In our “Where Are They Now?” series, current student interns interview former interns about their experience at the Office of Sustainability, and in particular how that experience has helped them since graduation. In the following entry, Nina Delgadillo relates her conversation with Morgan Barlin.
Whether conducting a waste audit, recovering food from the dining halls, or planning events across campus, Morgan Barlin (‘22) incorporated sustainability into every aspect of her life as a student and Office of Sustainability (OS) intern at UW–Madison.
Morgan’s approach to her current position as the Program Manager for the Leopold GreenHouse Learning Community is no different. She oversees all aspects of the learning community, including helping students to get involved in the GreenHouse Roots seminar, a one-credit seminar for students to learn more about the history of sustainability and its current role on campus; scheduling field trips and sustainability-related events; and getting new students acclimated to the campus. The GreenHouse Learning Community currently accommodates a total of eighty students and is located in the Leopold Residence Hall, a LEED Gold-certified building finished in August 2013 on the west side of campus.
Morgan was a part of the Office of Sustainability intern program from the Fall of 2021 until her graduation in May of 2022, during which time she was a part of the Green Athletics, Social Sustainability Coalition, Green Events, and Zero Waste teams. As an intern, she was able to develop an incredibly valuable skill set that she continues to carry into her work today. She noted that she learned how to lead meetings, how to communicate effectively, how to plan events and develop a realistic understanding of how long sustainability efforts take, as well as develop strong interview skills.
Morgan not only gained valuable skills, but she also became incredibly well-connected to the sustainability scene, both on- and off-campus. She knew that she wanted to stay in Madison after graduating for this reason. Morgan found out about the opening for the GreenHouse Program Manager after she was forwarded the job opportunity from Travis Blomberg, the Campus Resource Coordinator for the Office of Sustainability, who felt she was a strong candidate for the position. At first, Morgan was unsure and felt that the position might be too education-oriented or that she wouldn’t be qualified enough, but she soon realized that all of the connections she had made through her time as an intern–from UW–Madison Fleet and Campus Waste and Recycling to the McBurney Center–had helped to solidify her understanding of all aspects of sustainability on campus.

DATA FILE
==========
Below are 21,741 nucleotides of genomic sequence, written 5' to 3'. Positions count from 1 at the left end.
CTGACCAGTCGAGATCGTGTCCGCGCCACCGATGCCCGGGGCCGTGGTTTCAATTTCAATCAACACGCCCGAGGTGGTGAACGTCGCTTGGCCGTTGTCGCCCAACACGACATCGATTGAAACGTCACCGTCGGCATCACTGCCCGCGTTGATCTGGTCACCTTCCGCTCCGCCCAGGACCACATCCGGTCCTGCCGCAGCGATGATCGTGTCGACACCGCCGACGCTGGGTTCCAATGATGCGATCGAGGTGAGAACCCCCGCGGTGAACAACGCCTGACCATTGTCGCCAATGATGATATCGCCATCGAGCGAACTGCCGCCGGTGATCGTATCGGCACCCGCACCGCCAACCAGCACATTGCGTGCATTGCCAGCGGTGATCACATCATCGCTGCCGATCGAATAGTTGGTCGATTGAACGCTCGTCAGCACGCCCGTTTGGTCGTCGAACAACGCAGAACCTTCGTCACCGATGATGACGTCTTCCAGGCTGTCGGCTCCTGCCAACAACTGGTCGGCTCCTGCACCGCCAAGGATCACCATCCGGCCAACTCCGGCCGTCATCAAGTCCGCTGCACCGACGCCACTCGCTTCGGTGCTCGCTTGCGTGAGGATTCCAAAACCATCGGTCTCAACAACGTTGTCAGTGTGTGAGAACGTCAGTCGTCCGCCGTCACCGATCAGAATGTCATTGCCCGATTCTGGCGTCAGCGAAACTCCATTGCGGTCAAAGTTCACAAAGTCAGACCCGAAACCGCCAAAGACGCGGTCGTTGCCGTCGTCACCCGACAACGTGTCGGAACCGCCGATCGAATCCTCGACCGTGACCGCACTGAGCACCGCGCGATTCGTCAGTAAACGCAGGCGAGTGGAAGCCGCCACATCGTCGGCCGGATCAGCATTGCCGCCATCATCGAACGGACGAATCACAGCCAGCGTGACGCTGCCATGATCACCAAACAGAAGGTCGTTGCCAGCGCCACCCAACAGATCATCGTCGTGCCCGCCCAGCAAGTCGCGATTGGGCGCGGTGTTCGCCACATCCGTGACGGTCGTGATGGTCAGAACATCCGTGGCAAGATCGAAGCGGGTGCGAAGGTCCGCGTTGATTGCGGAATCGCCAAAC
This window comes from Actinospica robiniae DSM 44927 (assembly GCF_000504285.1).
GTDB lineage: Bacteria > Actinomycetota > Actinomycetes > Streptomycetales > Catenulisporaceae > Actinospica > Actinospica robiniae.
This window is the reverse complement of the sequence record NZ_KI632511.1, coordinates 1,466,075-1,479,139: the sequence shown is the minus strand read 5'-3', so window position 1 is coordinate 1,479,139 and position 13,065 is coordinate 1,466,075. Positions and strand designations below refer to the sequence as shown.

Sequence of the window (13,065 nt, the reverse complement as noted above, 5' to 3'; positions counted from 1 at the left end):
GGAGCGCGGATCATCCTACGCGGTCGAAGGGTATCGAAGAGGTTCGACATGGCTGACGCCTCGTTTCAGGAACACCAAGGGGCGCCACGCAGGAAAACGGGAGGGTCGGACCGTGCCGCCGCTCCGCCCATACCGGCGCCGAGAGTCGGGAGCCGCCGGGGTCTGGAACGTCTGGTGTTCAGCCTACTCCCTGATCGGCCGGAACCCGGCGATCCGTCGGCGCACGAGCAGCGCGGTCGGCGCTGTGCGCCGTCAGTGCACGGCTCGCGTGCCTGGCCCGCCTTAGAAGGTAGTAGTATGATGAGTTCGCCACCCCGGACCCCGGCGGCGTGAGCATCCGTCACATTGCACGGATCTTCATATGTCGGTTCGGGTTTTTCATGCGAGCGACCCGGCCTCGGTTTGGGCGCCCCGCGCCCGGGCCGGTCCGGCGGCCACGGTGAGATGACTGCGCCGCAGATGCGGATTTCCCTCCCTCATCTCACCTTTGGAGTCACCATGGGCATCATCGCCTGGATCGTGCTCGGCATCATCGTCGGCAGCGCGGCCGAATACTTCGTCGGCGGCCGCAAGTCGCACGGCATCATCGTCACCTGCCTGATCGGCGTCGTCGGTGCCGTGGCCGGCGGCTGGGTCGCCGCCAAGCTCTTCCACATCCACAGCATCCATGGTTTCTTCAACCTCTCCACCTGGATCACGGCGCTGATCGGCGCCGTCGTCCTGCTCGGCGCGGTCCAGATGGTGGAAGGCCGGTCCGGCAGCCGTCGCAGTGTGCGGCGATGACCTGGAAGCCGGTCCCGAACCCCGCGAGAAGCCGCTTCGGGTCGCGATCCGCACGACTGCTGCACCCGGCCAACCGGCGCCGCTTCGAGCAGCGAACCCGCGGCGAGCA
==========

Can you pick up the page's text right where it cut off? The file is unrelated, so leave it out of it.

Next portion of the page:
These connections have become an integral part of her work today and she says that the advice she would give to students wanting to become involved in sustainability after graduation is to “Utilize the connections that you have. Always take advantage of networking opportunities in your current role and see every event as an avenue for a potential job.” Morgan notes that taking this approach makes attending networking or work-related events more enjoyable, and that you never know who you could meet that could have a potential job opportunity for you. She also suggests being more open to certain job opportunities even if they do not seem like exactly what you are looking for, because you never know how your assets or experience could become an integral part of that job.
Being a part of the OS internship helped to solidify Morgan’s path in the field of sustainability by showing her that she can make an impact on her community through a multitude of roles. She got the opportunity to work with like-minded people who were passionate about improving campus even when the process could seem slow-moving. This was incredibly empowering for her and helped her to feel like an active member of her community.
Morgan also left the internship with some truly impactful memories. She fondly recalled conducting a waste audit with fellow interns at a women’s soccer game when it started to downpour. Although some might view this in a less than favorable light, Morgan looks back on it with a smile. Towards the end of her internship she also led a team working on a project to incorporate Leanpath technology into the Rheta’s market dining hall to reduce food waste. As a part of this team, Morgan successfully secured a $12,500 grant through the Green Fund program to support the campus’s Zero Waste initiatives by targeting food waste from the source. Leading this project made her feel like she was making a difference in improving the UW–Madison campus.
Overall, Morgan gained a wealth of knowledge, experience, and great memories during her time as an intern and she continues to incorporate everything she learned into all of the work that she does today. She continues to be involved in various parts of the UW–Madison campus both through her work and volunteering. She remarks that without saying yes to opportunities that may have made her unsure at first, she wouldn’t have gained the expertise that she has today, and she encourages others to do the same.